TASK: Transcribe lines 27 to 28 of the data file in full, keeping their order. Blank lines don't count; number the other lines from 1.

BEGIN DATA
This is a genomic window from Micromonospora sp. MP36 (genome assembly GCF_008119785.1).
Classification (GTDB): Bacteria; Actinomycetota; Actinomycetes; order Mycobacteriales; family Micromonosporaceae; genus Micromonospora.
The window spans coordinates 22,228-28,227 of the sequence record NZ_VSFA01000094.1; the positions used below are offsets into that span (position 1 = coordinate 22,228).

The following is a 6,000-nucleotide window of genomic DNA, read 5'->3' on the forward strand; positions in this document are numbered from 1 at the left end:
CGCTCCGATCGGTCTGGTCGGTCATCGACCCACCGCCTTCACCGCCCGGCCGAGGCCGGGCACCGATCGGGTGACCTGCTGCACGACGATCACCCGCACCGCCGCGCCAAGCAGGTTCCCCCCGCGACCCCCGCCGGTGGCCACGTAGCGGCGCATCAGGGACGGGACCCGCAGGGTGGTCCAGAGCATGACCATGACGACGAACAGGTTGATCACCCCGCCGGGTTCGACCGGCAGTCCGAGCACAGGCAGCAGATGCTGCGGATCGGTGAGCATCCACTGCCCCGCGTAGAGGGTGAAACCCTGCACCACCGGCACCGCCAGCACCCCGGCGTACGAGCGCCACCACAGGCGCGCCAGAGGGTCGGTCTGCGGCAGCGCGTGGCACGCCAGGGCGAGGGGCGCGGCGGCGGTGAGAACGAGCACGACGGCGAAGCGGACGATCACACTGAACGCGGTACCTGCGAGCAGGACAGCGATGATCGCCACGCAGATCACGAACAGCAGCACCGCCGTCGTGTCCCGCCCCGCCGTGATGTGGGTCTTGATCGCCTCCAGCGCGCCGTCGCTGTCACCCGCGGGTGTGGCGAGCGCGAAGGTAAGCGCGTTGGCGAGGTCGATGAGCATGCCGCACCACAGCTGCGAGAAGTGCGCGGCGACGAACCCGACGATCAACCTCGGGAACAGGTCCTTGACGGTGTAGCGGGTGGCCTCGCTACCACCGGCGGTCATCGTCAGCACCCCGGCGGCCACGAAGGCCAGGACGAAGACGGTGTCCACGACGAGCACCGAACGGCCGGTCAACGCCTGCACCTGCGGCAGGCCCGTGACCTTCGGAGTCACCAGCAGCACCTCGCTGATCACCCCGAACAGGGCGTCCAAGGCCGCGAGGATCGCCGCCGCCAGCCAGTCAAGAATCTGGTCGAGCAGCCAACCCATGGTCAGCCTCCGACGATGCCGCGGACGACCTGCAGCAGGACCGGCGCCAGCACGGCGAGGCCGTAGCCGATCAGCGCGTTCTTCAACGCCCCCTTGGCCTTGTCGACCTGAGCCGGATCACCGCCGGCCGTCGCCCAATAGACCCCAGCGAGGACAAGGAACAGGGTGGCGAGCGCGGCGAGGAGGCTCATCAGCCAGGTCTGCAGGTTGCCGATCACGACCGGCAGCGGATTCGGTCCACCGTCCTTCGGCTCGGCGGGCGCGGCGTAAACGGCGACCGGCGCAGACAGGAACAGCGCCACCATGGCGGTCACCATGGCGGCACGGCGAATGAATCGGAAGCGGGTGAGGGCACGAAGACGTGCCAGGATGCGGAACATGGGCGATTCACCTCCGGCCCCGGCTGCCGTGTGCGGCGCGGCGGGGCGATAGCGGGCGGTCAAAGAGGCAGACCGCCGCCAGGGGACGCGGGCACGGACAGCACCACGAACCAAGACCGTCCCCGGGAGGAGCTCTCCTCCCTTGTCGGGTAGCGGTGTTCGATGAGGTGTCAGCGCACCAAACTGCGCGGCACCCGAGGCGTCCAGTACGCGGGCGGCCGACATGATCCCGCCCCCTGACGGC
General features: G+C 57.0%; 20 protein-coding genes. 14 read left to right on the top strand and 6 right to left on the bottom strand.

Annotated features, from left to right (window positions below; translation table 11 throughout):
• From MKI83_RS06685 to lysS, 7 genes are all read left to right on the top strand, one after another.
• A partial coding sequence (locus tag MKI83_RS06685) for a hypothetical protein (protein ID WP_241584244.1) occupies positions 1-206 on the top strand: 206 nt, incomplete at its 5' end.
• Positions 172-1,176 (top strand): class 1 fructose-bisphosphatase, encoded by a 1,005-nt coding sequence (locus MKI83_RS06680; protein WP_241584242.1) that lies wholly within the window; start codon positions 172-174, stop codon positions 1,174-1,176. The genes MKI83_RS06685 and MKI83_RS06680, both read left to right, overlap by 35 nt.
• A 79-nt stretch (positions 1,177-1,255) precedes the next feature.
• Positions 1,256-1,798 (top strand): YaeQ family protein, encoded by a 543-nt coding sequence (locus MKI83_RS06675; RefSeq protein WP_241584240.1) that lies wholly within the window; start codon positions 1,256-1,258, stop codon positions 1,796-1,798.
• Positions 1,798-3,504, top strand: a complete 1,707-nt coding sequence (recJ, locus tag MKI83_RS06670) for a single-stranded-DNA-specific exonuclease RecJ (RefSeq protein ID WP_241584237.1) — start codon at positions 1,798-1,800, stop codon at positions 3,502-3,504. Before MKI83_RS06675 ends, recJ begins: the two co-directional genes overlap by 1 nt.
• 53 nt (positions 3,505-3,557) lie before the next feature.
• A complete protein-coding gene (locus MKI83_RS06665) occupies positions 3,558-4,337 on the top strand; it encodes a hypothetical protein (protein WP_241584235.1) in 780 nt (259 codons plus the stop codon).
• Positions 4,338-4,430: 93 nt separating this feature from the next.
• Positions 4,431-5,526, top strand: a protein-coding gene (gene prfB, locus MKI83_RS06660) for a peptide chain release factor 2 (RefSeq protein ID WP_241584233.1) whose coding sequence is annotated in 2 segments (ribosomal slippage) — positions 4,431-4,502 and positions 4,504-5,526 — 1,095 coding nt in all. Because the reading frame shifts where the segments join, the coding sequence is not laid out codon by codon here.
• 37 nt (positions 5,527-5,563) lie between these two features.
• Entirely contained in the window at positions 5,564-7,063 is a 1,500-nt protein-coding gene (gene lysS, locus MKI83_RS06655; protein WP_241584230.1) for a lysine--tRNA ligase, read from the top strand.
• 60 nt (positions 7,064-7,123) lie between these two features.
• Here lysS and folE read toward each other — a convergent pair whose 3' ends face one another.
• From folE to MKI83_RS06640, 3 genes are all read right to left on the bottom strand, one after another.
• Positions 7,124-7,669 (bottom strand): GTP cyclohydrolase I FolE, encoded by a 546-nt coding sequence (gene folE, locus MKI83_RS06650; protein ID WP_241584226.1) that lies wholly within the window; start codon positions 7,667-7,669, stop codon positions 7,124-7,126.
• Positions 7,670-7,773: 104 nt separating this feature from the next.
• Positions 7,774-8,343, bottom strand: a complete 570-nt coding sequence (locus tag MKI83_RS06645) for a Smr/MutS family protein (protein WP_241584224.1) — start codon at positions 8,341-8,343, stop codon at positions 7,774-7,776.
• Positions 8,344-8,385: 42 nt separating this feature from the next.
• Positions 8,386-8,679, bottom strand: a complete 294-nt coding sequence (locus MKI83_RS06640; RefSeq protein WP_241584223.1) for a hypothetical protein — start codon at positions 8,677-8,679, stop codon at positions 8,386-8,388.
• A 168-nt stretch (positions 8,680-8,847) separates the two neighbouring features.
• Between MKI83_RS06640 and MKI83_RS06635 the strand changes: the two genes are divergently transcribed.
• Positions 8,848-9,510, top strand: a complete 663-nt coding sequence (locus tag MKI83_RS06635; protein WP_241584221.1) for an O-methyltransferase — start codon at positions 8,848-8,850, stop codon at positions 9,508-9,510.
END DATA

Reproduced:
• Positions 8,386-8,679, bottom strand: a complete 294-nt coding sequence (locus MKI83_RS06640; RefSeq protein WP_241584223.1) for a hypothetical protein — start codon at positions 8,677-8,679, stop codon at positions 8,386-8,388.
• A 168-nt stretch (positions 8,680-8,847) separates the two neighbouring features.